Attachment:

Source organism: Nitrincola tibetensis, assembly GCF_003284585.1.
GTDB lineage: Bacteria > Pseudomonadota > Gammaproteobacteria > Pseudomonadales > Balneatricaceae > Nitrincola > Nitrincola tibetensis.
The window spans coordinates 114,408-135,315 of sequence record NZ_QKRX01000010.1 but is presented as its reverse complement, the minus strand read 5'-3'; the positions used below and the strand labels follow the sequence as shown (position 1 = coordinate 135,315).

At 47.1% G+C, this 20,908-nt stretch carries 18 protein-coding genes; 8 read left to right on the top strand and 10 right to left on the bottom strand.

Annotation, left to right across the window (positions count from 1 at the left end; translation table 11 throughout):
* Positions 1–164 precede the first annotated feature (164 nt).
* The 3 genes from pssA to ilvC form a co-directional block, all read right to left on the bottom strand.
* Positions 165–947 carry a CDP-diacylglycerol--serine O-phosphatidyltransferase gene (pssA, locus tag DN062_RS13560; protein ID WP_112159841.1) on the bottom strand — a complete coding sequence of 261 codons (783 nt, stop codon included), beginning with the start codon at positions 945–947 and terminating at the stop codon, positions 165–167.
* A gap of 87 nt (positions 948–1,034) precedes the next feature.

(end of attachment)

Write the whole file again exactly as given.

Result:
Source organism: Nitrincola tibetensis, assembly GCF_003284585.1.
GTDB lineage: Bacteria > Pseudomonadota > Gammaproteobacteria > Pseudomonadales > Balneatricaceae > Nitrincola > Nitrincola tibetensis.
The window spans coordinates 114,408-135,315 of sequence record NZ_QKRX01000010.1 but is presented as its reverse complement, the minus strand read 5'-3'; the positions used below and the strand labels follow the sequence as shown (position 1 = coordinate 135,315).

At 47.1% G+C, this 20,908-nt stretch carries 18 protein-coding genes; 8 read left to right on the top strand and 10 right to left on the bottom strand.

Annotation, left to right across the window (positions count from 1 at the left end; translation table 11 throughout):
* Positions 1–164 precede the first annotated feature (164 nt).
* The 3 genes from pssA to ilvC form a co-directional block, all read right to left on the bottom strand.
* Positions 165–947 carry a CDP-diacylglycerol--serine O-phosphatidyltransferase gene (pssA, locus tag DN062_RS13560; protein ID WP_112159841.1) on the bottom strand — a complete coding sequence of 261 codons (783 nt, stop codon included), beginning with the start codon at positions 945–947 and terminating at the stop codon, positions 165–167.
* A gap of 87 nt (positions 948–1,034) precedes the next feature.